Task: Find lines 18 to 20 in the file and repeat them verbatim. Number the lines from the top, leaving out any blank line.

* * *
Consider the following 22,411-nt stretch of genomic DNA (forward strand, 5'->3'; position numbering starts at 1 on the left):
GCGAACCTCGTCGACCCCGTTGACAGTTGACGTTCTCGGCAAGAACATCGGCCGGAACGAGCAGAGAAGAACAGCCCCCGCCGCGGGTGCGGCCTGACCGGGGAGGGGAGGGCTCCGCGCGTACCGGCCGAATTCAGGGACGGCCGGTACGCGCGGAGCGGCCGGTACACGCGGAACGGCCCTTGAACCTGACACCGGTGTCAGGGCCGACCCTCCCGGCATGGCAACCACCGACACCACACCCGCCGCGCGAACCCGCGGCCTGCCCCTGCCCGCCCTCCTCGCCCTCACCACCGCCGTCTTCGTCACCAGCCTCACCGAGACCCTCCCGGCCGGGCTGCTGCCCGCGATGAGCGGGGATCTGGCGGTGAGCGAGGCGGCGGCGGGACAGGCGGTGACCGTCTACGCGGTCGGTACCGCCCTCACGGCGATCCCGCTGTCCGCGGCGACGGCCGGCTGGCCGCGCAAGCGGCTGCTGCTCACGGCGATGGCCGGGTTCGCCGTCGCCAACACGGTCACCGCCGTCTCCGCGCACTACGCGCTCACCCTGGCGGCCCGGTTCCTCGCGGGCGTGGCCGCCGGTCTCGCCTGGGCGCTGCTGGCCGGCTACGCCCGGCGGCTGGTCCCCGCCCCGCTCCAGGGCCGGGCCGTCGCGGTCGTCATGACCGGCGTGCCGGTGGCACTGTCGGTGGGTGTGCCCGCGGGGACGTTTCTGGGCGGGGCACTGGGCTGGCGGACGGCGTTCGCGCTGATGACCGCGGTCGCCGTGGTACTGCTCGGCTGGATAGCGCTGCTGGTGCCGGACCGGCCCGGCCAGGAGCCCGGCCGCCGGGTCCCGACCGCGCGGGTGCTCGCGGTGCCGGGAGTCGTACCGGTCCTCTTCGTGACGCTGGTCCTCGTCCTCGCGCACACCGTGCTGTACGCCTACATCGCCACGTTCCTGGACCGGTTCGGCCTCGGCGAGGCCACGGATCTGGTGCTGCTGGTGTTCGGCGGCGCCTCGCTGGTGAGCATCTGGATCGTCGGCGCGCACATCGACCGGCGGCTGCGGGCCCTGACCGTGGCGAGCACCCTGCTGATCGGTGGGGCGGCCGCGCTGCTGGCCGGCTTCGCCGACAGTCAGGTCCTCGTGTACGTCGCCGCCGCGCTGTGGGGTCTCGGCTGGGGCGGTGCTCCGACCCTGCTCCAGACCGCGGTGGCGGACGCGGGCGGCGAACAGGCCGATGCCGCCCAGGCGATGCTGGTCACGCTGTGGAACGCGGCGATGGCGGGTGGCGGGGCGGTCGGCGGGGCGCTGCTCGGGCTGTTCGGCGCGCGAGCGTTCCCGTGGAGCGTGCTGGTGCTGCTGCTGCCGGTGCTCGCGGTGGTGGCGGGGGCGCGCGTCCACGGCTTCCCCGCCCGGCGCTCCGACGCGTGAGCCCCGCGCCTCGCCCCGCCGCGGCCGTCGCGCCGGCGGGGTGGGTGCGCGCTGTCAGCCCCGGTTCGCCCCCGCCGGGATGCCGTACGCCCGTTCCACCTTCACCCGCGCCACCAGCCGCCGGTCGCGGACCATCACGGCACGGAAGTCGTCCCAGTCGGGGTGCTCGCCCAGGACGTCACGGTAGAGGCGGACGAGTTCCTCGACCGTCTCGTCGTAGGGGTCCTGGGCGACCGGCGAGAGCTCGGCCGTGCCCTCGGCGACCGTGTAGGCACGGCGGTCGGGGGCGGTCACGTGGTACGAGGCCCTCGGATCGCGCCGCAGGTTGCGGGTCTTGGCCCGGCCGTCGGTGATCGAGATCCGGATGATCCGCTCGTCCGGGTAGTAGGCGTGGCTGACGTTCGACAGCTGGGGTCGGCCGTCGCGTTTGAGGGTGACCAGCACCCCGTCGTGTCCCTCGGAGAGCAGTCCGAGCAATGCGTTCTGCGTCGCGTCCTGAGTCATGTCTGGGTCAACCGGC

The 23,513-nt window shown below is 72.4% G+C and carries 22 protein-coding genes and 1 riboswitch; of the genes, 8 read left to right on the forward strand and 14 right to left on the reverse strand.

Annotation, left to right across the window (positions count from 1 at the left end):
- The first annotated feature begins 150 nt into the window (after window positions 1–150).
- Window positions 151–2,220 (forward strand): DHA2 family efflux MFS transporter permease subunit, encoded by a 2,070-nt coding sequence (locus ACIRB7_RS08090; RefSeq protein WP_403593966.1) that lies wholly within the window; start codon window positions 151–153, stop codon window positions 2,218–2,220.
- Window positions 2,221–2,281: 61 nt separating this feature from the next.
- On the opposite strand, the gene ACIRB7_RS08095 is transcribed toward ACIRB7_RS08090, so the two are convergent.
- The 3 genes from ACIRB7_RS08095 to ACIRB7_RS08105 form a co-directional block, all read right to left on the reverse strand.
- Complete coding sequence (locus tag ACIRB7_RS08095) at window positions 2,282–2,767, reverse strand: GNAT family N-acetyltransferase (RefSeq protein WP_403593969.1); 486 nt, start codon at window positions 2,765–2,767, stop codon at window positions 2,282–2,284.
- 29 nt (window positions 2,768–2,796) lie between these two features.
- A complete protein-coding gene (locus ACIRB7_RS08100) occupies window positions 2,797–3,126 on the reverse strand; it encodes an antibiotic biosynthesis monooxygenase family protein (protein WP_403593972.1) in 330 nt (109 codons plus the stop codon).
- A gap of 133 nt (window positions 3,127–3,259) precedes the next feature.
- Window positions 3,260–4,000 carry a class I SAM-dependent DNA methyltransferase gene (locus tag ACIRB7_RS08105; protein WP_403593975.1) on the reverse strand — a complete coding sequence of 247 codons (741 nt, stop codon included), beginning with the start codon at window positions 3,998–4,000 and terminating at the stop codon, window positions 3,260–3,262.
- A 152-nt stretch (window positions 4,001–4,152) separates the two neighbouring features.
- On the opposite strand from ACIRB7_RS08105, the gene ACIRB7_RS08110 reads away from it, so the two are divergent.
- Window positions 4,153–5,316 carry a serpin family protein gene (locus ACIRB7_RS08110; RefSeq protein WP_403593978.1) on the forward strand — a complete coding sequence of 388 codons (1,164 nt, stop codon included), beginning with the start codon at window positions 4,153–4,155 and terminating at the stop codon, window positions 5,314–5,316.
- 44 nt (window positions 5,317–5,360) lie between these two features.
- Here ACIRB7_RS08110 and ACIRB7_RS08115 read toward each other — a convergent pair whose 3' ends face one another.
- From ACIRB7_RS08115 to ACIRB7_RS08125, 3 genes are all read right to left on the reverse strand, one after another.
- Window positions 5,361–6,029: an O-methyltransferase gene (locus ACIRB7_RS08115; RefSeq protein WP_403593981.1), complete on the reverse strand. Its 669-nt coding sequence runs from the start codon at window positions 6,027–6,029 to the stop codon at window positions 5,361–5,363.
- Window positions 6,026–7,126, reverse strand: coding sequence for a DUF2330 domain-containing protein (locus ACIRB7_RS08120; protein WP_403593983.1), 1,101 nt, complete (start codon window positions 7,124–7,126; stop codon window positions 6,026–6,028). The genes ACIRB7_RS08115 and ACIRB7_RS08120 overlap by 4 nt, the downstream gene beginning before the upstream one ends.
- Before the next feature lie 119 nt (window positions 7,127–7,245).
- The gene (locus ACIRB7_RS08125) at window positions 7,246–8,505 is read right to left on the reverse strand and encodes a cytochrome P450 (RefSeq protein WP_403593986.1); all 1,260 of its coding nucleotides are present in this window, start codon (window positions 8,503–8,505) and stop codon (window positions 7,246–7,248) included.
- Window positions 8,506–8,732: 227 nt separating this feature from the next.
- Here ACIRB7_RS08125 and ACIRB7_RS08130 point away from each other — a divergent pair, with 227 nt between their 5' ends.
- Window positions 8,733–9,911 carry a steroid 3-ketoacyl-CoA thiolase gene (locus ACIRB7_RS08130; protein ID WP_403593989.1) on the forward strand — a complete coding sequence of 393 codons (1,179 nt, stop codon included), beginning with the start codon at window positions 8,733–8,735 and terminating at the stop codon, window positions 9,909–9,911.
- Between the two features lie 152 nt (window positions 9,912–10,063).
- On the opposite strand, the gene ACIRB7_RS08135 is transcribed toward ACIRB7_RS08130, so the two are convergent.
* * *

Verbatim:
- 44 nt (window positions 5,317–5,360) lie between these two features.
- Here ACIRB7_RS08110 and ACIRB7_RS08115 read toward each other — a convergent pair whose 3' ends face one another.
- From ACIRB7_RS08115 to ACIRB7_RS08125, 3 genes are all read right to left on the reverse strand, one after another.